By Becca Stahl – Content Development Manager
Seeing the future will not help you win the lottery.
What it might do is show you that at the current rate of change, there won’t be gender equality in the workplace until the year 2095. If you want to live to see an equal workplace, let’s talk about 2095 Today.
In the meantime, all women and men can start improving leadership skills immediately with the 7 Elements of Improv:
Improvisation requires honesty and authenticity. Don’t silence your ideas before they even see the light of day, especially if it’s because you think they’ll make you look weak or too “emotional”. Your “so-so” might inspires some else to produce an “oh, wow!”, and your unique point of view is valuable.
Second City’s improvisers are experts at loving every idea – even if it’s only for a little while. This doesn’t mean every idea moves forward at the expense of your own, but instead is a chance to find out what happens when you focus on what’s right with an idea, instead of immediately poking holes. Bonus: It takes a lot less energy to find the positive than it does to list the negative.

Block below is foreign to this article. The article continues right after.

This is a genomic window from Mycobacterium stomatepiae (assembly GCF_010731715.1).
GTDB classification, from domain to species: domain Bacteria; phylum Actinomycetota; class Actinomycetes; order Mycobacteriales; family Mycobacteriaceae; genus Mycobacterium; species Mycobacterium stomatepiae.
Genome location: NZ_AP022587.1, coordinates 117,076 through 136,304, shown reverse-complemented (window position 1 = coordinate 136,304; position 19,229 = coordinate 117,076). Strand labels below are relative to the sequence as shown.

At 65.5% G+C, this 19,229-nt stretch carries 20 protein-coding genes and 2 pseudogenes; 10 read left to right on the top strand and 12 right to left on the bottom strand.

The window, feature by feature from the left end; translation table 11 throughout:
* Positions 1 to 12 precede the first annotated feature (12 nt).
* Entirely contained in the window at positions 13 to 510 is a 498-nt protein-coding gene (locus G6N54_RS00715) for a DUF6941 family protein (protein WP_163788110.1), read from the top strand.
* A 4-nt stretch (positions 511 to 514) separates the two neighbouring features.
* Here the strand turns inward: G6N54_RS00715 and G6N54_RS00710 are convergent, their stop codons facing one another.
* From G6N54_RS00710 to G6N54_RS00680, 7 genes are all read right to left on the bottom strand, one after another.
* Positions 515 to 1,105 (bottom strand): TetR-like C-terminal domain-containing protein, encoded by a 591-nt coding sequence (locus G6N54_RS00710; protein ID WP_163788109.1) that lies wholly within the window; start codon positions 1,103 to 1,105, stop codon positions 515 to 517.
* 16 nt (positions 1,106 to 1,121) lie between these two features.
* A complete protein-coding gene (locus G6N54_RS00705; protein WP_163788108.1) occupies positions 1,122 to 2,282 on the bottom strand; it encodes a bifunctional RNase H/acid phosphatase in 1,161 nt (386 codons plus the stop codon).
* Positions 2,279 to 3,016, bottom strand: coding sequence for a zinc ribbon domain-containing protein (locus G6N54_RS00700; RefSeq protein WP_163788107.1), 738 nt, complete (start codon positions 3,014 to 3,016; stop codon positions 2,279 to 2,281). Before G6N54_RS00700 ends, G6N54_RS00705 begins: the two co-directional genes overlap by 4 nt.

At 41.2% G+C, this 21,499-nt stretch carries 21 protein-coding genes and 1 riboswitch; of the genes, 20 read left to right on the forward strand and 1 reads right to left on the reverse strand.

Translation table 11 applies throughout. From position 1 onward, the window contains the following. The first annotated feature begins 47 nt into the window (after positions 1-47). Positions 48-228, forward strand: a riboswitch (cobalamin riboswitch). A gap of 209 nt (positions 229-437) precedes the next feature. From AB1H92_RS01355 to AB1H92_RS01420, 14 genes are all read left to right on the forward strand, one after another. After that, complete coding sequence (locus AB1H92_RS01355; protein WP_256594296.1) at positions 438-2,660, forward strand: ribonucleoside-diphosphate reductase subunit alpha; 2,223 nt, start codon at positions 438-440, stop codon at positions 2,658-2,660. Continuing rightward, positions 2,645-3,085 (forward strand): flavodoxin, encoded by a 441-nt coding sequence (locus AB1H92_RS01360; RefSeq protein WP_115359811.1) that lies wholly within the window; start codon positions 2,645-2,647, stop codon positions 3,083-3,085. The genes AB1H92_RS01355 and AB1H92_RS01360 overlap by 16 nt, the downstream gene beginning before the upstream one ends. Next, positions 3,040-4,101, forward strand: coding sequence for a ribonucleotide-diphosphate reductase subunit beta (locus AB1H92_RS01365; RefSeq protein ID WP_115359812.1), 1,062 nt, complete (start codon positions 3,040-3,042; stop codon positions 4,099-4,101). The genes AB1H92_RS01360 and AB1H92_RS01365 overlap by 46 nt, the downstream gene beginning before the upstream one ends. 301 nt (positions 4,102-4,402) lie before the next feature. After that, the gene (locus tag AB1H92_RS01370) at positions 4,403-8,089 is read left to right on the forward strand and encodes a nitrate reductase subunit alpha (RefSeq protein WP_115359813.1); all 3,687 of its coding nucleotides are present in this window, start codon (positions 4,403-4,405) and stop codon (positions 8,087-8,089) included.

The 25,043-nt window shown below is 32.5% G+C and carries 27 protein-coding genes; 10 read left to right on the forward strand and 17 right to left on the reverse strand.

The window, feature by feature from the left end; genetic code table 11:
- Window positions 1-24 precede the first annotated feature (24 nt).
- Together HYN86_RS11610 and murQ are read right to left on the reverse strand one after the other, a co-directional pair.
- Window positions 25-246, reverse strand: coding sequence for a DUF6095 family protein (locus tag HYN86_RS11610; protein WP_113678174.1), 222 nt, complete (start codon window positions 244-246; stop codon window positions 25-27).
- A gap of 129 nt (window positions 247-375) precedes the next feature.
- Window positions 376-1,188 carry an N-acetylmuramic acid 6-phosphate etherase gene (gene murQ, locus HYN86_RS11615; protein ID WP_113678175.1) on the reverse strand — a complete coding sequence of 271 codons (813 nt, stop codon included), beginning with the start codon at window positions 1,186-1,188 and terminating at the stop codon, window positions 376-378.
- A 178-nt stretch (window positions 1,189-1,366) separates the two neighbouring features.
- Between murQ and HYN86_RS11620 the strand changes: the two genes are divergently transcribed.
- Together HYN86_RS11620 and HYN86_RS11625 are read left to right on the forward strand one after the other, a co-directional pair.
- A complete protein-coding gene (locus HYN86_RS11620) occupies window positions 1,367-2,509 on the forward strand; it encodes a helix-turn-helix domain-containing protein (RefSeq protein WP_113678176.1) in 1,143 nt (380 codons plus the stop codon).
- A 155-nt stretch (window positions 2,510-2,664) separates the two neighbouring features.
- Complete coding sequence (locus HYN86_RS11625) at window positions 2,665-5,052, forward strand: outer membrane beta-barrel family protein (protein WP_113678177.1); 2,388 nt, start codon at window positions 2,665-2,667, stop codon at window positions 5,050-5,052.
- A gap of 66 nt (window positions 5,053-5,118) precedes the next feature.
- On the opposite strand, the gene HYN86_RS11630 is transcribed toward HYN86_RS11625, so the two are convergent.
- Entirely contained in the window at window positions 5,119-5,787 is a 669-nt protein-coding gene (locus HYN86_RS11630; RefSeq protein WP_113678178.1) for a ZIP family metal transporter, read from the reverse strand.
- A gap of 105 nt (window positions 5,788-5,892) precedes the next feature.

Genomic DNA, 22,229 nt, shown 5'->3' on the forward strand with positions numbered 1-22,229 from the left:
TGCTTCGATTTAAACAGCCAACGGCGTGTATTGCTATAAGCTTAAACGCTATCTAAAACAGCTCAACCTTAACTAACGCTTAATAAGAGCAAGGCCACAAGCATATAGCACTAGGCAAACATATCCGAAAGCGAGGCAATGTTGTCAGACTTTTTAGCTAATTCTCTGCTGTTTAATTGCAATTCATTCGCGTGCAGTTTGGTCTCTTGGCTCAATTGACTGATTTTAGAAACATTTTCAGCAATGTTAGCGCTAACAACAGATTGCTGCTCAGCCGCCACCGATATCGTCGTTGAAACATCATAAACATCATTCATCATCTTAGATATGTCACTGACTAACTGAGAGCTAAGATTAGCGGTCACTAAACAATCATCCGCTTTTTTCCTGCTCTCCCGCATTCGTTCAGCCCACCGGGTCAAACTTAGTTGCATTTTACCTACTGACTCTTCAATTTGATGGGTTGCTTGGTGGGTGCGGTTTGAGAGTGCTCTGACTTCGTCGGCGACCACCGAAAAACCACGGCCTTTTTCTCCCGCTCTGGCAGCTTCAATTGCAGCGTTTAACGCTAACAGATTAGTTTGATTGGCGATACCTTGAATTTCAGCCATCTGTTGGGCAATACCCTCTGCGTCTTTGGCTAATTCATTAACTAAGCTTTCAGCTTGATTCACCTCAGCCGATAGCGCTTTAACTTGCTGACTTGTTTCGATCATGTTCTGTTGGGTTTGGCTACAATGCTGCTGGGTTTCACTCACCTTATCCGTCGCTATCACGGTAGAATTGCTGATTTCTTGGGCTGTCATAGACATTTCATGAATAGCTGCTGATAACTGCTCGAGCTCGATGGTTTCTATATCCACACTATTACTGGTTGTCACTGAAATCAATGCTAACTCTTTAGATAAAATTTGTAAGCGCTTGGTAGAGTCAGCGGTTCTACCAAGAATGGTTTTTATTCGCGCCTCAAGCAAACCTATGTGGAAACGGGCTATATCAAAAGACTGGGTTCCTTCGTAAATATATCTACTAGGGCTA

The best improv ensembles are comprised of people who have several differing points of view. Instead of worrying that your ideas might not jive with everyone else – celebrate your unique perspective. (Note: if your ideas and opinions are not your own, make sure you do something about that. Copyright infringement is no joke.)
Be sure to reserve judgement – this goes for ideas and for people. Judging someone based on their gender (or any other superficial characteristic for that matter) is like signing a death warrant for innovation. Create first. Edit later.
Free to Fail
Improvisors are required to embrace failure. A lot of it. When you don’t get freaked out by the failure, it allows you to start immediately seeing the possibilities. And remember: one failure doesn’t reflect on you until the end time.
Listen to Understand
A true leader knows when to speak and when to listen. At Second City we know that if you aren’t listening, then you can’t truly create. If you make assumptions instead of listening to understand, you might miss some key information. And remember, nobody has ever said, “Ugh, I can’t stand her – she listens SO MUCH!”
Follow the Follower
An improvisor’s #1 task is to support their scene partner. Don’t forget to model supportive and inclusive behavior for your team. React authentically. And if you practice trust, your team will do the same for you.